Ever wondered how do bookies make odds or how do bookmakers set odds to be more accurate. If you are a punter who cares for his money then you should have, even if you don’t have the ambition to become a future trader. The first thing you need to know is how to calculate odds and understand the math behind them. This will help you understand if the offered lines have value or not and whether your bookmaker is giving you a fair price or you should be searching for something better. Betting odds and how they work might not be the easiest thing to comprehend, however, it is also not one of the hardest. With the help of this guide, you will learn how to work out odds and view the mistakes in odds sets.
How do betting odds work? Even if you are still making your first steps into online betting you must have seen the odds bookmakers create to predict a certain match. You probably understand that these odds will show you how much you will gain if your prediction proves itself right. It is important to know what do match odds mean and how do bookies set odds in order to understand how the betting industry works and leverage this knowledge to your benefit.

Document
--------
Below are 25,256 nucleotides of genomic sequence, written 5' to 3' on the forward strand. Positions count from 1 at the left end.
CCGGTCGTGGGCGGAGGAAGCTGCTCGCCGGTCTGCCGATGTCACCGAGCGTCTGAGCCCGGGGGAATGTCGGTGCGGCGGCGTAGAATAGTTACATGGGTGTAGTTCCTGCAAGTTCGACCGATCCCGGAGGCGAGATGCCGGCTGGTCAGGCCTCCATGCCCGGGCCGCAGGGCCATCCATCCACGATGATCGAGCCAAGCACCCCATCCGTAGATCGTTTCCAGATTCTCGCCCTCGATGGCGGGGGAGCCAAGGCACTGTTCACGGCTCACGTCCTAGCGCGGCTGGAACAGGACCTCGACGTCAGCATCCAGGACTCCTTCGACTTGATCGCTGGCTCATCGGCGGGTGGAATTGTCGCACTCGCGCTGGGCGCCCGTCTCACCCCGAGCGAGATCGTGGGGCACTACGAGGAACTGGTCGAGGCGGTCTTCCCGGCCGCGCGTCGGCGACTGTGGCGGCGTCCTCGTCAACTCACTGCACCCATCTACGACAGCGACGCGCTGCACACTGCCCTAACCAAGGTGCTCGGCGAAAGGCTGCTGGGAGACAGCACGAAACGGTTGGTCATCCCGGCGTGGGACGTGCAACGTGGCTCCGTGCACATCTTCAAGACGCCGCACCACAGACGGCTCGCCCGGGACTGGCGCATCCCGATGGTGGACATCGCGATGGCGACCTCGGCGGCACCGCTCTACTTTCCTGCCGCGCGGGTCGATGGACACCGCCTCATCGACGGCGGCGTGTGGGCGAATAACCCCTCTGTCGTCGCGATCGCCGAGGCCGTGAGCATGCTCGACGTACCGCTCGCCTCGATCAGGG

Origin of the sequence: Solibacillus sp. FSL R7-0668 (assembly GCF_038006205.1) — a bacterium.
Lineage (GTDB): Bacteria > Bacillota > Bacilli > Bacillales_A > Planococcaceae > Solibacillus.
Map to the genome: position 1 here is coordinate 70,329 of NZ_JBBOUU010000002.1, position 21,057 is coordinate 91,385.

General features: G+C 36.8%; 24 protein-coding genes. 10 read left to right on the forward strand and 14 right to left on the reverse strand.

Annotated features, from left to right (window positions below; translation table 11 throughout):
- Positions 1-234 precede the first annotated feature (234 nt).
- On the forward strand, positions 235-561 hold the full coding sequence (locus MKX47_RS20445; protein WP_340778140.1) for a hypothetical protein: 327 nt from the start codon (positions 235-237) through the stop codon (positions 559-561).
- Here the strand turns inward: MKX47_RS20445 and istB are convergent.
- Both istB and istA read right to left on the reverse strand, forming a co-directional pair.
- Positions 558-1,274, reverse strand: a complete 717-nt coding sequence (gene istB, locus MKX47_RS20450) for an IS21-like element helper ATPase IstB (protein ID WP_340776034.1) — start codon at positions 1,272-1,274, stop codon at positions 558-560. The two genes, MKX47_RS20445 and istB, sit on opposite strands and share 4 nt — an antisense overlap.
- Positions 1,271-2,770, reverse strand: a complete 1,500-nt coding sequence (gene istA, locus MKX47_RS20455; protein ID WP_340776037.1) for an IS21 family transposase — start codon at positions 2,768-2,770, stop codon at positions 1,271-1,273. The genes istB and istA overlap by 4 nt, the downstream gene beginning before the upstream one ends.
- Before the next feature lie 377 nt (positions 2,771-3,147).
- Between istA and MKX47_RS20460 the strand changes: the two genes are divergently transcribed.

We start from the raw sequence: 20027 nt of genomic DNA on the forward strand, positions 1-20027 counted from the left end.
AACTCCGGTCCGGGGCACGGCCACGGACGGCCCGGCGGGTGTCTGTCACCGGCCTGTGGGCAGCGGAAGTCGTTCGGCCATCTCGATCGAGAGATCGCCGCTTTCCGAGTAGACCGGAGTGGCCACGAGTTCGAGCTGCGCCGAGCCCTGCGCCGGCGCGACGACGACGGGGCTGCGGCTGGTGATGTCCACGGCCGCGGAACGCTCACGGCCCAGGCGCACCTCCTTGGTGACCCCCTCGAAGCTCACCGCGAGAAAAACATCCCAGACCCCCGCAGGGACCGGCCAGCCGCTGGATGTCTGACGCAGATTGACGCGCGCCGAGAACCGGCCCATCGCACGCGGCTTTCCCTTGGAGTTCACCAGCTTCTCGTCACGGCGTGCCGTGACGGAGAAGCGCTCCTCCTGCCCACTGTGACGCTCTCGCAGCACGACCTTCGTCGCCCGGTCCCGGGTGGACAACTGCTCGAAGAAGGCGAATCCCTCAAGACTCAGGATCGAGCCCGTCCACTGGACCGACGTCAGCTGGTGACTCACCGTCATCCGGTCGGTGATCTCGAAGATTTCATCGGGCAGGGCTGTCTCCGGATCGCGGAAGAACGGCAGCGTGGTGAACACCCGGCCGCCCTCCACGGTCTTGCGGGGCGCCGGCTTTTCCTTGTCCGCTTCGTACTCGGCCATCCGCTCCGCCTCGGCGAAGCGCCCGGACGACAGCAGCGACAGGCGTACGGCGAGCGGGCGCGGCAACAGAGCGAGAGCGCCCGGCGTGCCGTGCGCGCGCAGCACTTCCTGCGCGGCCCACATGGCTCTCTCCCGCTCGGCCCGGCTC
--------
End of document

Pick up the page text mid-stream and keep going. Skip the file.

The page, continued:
At this point let us try to delve into how are sports odds calculated. It will be much easier with an example. Ηow odds are set is a primal knowledge that every punter should have before starting wagering.
The odds are set and function under the law of probability. A bookmaker has to set the odds for the forthcoming Premier League clash between Liverpool and Arsenal. The THEORETICAL odds will be like this. Home win 3.00 (33.33%), Draw 3.00 (33.33%), Away win 3.00 (33.33%) based on the theoretical probability. This comes if you divide the 100% in three parts, the three possible results. Obviously, these are not the odds you will see on your sportsbook. There is some work to be done yet.
It is the time for odds compilers a.k.a. Traders to start their job. Based on a large number of data they shape those odds. From the current form to tradition, weather conditions, player absences or injury risks, traders with the help of sophisticated algorithms work together to set the odds.
Let’s see the TRUE odds now. Home win 2.00 (50%), Draw 4.00 (25%), Away win 4.00 (25%). “There have never been such odds at a bookmaker” a sharp-eyed bettor would notice. And he would be absolutely right about that.
Because now it’s time for the bookmakers to make their profit. The ACTUAL odds, the ones that you will be called to bet on, eventuate after bookmaker “puts” the margin on the odds(usually from 2% to 8.5%). So the odds we all see – the final pre-game odds – are like 1.90-3.50-4.25.